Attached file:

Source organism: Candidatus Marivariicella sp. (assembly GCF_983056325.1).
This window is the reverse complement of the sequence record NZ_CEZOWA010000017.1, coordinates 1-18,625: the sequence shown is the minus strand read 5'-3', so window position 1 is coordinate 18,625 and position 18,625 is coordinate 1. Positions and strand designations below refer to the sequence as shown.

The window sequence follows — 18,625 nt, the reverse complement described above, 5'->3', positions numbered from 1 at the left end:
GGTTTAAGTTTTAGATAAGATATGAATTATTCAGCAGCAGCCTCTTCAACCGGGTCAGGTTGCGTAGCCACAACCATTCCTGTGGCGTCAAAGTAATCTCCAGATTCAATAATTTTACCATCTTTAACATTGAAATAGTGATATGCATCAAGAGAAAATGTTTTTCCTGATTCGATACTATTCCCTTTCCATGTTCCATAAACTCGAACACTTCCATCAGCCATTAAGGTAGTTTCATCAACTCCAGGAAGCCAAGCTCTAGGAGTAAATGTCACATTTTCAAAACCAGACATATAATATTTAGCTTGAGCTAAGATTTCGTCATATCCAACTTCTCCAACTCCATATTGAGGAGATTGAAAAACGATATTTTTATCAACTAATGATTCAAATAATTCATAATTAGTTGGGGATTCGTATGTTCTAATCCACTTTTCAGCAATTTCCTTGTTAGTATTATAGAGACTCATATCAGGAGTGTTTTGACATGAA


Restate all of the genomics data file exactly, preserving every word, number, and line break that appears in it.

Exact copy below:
Source organism: Candidatus Marivariicella sp. (assembly GCF_983056325.1).
This window is the reverse complement of the sequence record NZ_CEZOWA010000017.1, coordinates 1-18,625: the sequence shown is the minus strand read 5'-3', so window position 1 is coordinate 18,625 and position 18,625 is coordinate 1. Positions and strand designations below refer to the sequence as shown.

The window sequence follows — 18,625 nt, the reverse complement described above, 5'->3', positions numbered from 1 at the left end:
GGTTTAAGTTTTAGATAAGATATGAATTATTCAGCAGCAGCCTCTTCAACCGGGTCAGGTTGCGTAGCCACAACCATTCCTGTGGCGTCAAAGTAATCTCCAGATTCAATAATTTTACCATCTTTAACATTGAAATAGTGATATGCATCAAGAGAAAATGTTTTTCCTGATTCGATACTATTCCCTTTCCATGTTCCATAAACTCGAACACTTCCATCAGCCATTAAGGTAGTTTCATCAACTCCAGGAAGCCAAGCTCTAGGAGTAAATGTCACATTTTCAAAACCAGACATATAATATTTAGCTTGAGCTAAGATTTCGTCATATCCAACTTCTCCAACTCCATATTGAGGAGATTGAAAAACGATATTTTTATCAACTAATGATTCAAATAATTCATAATTAGTTGGGGATTCGTATGTTCTAATCCACTTTTCAGCAATTTCCTTGTTAGTATTATAGAGACTCATATCAGGAGTGTTTTGACATGAA